Tell us what Dead Pixels is all about.
Dead Pixels is about a group of friends who have fallen in love with this game Kingdom Scrolls. It’s a roleplay game in terms of its fantasy element, it’s a sandbox game with a massive world. It allows a player to really have a complete second life. There’s so much to do. It’s almost like the character is living; you have to make sure they’re eating. They forage and go on missions. In my experience the most similar thing as a reference point is World of Warcraft. If you’ve ever played it you know the size of that game. But I think Dead Pixels is really about friends connecting over a shared absolute love affair with this beautiful fantasy world. They feel much happier and more content in that world than in the world they live in. They spend time on there, having a fucking great time and get up to lots of adventures and scrapes and very funny experiences through that.
You play Nicky – tell us a little bit about him.
Nicky is quite a reclusive guy. Nicky finds the real world, really intense and intimidating and very confusing. He is the absolute master of magic and quest and folklore within Kingdom Scrolls and he has no problem taking down giant spiders and foraging for gold. But in the real world, even mundane office conversations with his co-workers or the idea of talking to a girl he sort of fancies is so outside of his comfort zone. Nicky is a king in Kingdom Scrolls really and he likes it that way. It’s where he feels safe. So, he invests all his time in Kingdom Scrolls. Nicky also has a very deep, very complicated and very weird relationship with Meg. Kingdom Scrolls is their ‘thing’ together; they made a pact to complete it together and it’s the thing that binds them. In a lot of ways, it’s an opportunity to spend time together which is something they probably wouldn’t understand how to do ordinarily because there are some very complicated and weird feelings between the two of them. They’re very unconventional as people. I think they’re attracted to each other and they just want to spend all their time together but they wouldn’t really know how to do that. This game gives them that time. Nicky’s sarcastic, judgemental. He’s a cynic. He’s completely terrified of death and he thinks about it all the time. He’s very aware of his own mortality. He doesn’t really trust anything or anyone outside of his clan in Kingdom Scrolls.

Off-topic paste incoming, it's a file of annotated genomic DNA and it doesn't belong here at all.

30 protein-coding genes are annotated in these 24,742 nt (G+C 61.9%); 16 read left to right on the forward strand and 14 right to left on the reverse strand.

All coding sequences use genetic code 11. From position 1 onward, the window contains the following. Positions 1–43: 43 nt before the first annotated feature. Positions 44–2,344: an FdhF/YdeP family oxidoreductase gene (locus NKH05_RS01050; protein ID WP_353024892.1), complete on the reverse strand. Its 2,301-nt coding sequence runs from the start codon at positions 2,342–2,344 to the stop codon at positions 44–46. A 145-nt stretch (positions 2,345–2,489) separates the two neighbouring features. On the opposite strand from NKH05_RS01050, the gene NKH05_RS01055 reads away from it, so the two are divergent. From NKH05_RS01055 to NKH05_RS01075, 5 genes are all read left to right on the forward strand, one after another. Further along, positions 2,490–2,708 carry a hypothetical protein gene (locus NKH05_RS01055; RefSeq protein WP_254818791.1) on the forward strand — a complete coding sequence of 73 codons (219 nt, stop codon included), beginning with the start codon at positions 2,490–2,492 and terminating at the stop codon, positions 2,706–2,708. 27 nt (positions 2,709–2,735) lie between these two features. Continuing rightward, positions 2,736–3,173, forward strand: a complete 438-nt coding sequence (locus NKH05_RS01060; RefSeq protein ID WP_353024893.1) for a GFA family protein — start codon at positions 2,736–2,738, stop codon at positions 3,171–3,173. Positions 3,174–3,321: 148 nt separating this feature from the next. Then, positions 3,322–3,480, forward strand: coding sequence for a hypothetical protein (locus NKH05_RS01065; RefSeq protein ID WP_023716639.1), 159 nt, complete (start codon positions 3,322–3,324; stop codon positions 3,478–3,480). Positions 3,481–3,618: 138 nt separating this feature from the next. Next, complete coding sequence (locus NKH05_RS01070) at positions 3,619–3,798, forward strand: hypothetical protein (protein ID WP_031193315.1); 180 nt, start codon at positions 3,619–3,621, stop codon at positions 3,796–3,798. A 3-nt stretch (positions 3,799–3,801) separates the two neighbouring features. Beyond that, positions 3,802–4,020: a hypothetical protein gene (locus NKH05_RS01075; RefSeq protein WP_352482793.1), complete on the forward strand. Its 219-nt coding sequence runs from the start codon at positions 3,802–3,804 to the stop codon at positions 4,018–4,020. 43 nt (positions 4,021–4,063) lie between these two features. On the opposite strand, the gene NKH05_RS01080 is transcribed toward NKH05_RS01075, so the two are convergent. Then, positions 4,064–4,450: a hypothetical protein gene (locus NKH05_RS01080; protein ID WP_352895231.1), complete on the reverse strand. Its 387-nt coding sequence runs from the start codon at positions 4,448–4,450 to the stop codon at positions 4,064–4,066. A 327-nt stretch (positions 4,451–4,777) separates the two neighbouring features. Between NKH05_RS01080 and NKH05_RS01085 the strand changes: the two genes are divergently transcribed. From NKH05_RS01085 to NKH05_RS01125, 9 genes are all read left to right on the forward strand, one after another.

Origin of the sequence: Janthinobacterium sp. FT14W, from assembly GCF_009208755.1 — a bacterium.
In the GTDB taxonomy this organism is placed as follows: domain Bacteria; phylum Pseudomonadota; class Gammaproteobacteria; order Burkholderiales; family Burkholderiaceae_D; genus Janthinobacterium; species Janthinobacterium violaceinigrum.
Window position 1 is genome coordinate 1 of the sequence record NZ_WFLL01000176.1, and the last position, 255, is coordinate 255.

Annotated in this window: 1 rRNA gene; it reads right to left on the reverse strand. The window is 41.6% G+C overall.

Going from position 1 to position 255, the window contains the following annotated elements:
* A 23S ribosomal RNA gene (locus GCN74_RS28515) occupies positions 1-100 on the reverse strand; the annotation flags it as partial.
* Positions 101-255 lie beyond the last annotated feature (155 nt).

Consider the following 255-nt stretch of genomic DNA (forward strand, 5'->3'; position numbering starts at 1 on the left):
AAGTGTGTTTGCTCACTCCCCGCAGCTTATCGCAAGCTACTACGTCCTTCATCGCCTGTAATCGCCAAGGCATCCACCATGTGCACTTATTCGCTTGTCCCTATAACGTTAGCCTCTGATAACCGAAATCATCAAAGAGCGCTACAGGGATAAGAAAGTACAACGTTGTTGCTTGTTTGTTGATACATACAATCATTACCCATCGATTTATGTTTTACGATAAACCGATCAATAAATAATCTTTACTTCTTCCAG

What did you do, if anything, by way of research for this? Was it an excuse to spend months on end gaming in your bedroom?
Do you know what, I gamed a lot between fourteen and twenty one. I was a big gamer. Well, in my head I was a big gamer. I was exclusively playing Playstation, roleplay games, sandbox games. I probably represented more of the Meg side of the gamer than Nicky because Nicky is all about building his stats and levelling up. He needs the absolute best sword and every letter or every magic egg. He’s all about one hundred percent completion and Meg is all about the story and the immersion. Me and my mates would text each other being like, “IAF” which was ‘immersed as fuck’, which is where you’d shut out the world and get into a really big sesh and your mum would walk through the door with a cup of tea and you’d be like, “Fuck! You fucked it! I’m out!” I remember that with The Last of Us. I would play at night because I felt the full impact of the game. It felt really scary and I got wrapped up in the story at night. I couldn’t really game a lot between twenty one and shooting Dead Pixels but when I was shooting I downloaded Warcraft. I’d always watched friends play it but I was never a computer guy. But I played for about a month before Dead Pixels and I loved it.
So the best research ever, really?
Yeah, it was great. Everyone’s aware of the time-lapse that happens when you play and you’re like, “My God, half a days’ gone by.” I don’t think I’ve ever felt that like I’ve felt in Warcraft. I didn’t expect to get hooked because it was out of my comfort zone. I wanted a joystick and a controller, I didn’t want a keyboard. I think I did six hours in my first sitting and it was like three o’clock in the morning! The beauty of those games is there’s never a moment where there isn’t something around the corner. A tiny interaction has this butterfly affect that sends you on these rolling quests. That’s what I love about it.
Is it now cool to be a geek?